Latter-day Pamphlets

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Thomas Carlyle
Phillips, Sampson,, 1855 - Great Britain - 4 pages
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Page 100 - Revenge," my friends ! revenge, and the natural hatred of scoundrels, and the ineradicable tendency to revancher oneself upon them, and pay them what they have merited : this is f orevermore intrinsically a correct, and even a divine feeling in the mind of every man.
Page 307 - But as to universal suffrage, again, — can it be proved that, since the beginning of the world, there was ever given a. universal vote in favor of the worthiest man or thing ? I have always understood that true worth, in any department, was difficult to recognize ; that the worthiest, if he appealed to universal suffrage, would have but a poor chance.
Page 406 - Committee sit upon them, are sure to be the parent of much empty talk, laborious hypocrisy, dilettantism, futility; involving huge trouble and expense and babble, which end in no result, if not in worse than none. The practical man, in his moments of sincerity, feels them to be a pretentious nothingness ; a confused superfluity and nuisance, purchased with cost, — what he in brief language denominates a bore.
Page 1 - THE Present Time, youngest-born of Eternity, child and heir of all the Past Times with their good and evil, and parent of all the Future, is ever a 'New Era ' to the thinking man ; and comes with new questions and significance, however commonplace it look : to know it, and what it bids us do, is ever the sum of knowledge for all of us.
Page 298 - It is an idle fancy. The Laws of this Universe, of which if the Laws of England are not an exact transcript, they should passionately study to become such, are fixed by the everlasting congruity of things, and are not fixable or changeable by voting!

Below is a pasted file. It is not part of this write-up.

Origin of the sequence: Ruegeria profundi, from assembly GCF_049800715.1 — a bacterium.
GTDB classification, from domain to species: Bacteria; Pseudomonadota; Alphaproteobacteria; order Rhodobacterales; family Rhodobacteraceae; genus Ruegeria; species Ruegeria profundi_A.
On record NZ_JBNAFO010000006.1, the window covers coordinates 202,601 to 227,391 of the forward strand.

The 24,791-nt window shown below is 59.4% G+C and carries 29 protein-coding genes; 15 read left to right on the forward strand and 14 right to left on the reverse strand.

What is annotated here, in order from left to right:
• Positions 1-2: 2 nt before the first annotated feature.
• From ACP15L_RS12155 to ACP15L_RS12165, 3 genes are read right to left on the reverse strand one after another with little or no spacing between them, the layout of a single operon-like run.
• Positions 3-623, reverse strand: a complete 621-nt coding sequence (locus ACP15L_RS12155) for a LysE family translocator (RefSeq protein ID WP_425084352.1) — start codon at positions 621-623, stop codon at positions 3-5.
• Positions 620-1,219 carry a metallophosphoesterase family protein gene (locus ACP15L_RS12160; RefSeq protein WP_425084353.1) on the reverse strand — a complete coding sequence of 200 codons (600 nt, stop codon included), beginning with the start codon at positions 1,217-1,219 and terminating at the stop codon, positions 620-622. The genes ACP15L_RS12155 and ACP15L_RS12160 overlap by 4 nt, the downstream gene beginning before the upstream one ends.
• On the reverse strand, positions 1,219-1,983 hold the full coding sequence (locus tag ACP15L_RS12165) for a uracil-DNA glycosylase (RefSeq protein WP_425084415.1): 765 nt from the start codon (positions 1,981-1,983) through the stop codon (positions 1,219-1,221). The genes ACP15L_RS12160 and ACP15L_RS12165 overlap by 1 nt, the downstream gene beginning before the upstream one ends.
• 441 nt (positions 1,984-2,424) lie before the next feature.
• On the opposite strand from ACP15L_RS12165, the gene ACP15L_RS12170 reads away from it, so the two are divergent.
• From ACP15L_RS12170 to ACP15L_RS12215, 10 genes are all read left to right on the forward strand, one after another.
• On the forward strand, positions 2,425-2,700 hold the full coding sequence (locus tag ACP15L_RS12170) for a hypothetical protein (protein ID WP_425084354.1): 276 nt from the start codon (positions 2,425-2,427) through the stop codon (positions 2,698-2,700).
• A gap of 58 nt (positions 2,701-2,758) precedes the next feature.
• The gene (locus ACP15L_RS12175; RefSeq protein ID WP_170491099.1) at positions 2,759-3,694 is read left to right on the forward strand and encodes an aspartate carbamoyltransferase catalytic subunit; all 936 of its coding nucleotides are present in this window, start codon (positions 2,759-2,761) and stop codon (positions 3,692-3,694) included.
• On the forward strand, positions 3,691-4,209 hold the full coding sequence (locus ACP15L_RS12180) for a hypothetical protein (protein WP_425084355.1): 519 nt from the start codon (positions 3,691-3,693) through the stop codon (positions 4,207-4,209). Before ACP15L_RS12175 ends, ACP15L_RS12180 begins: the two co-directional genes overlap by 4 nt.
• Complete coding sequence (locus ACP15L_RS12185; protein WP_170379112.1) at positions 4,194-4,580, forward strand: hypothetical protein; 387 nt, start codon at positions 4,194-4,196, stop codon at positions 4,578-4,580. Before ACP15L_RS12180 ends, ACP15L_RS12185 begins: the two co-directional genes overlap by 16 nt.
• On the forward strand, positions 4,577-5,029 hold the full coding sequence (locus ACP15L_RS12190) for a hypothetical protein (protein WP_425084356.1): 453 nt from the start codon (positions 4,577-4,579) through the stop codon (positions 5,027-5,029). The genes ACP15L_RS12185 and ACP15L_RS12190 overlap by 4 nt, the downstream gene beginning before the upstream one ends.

Page 26 - America's battle is yet to fight ; and we, sorrowful though nothing doubting, will wish her strength for it. New Spiritual Pythons, plenty of them ; enormous Megatherions, as ugly as were ever born of mud, loom huge and hideous out of the twilight Future on America; and she will have her own agony, and her own victory, but on other terms than she is yet quite aware of.
Page 248 - That no British man can attain to be a Statesman, or Chief of Workers, till he has first proved himself a Chief of Talkers...
Page 408 - Truth, fact, is the life of all things ; falsity, " fiction " or whatever it may call itself, is certain to be death, and is already insanity, to whatever thing takes up with it. Fiction, even to the Fine Arts, is not a quite permissible thing. Sparingly permissible, within iron limits '; or if you will reckon strictly, not permissible at all...
Page 401 - What is Paradise, or the State of Innocence ? " Paradise, called also State of Innocence, Age of Gold, and other names, was (according to Pigs of weak judgment) unlimited attainability of...
Page 255 - Estate. Such a soul, though to the eye he still keeps tumbling about in the Parliamentary element, and makes ' motions,' and passes bills, for aught I know, — are we to define him as a living one, or as a dead ? Partridge the Almanac-maker, whose ' publications ' still regularly appear, is known to be dead ! The dog that was drowned last summer, and that floats up and down the Thames with ebb and flood ever since, — is it not dead? Alas, in the hot months, you meet here and there such a floating...

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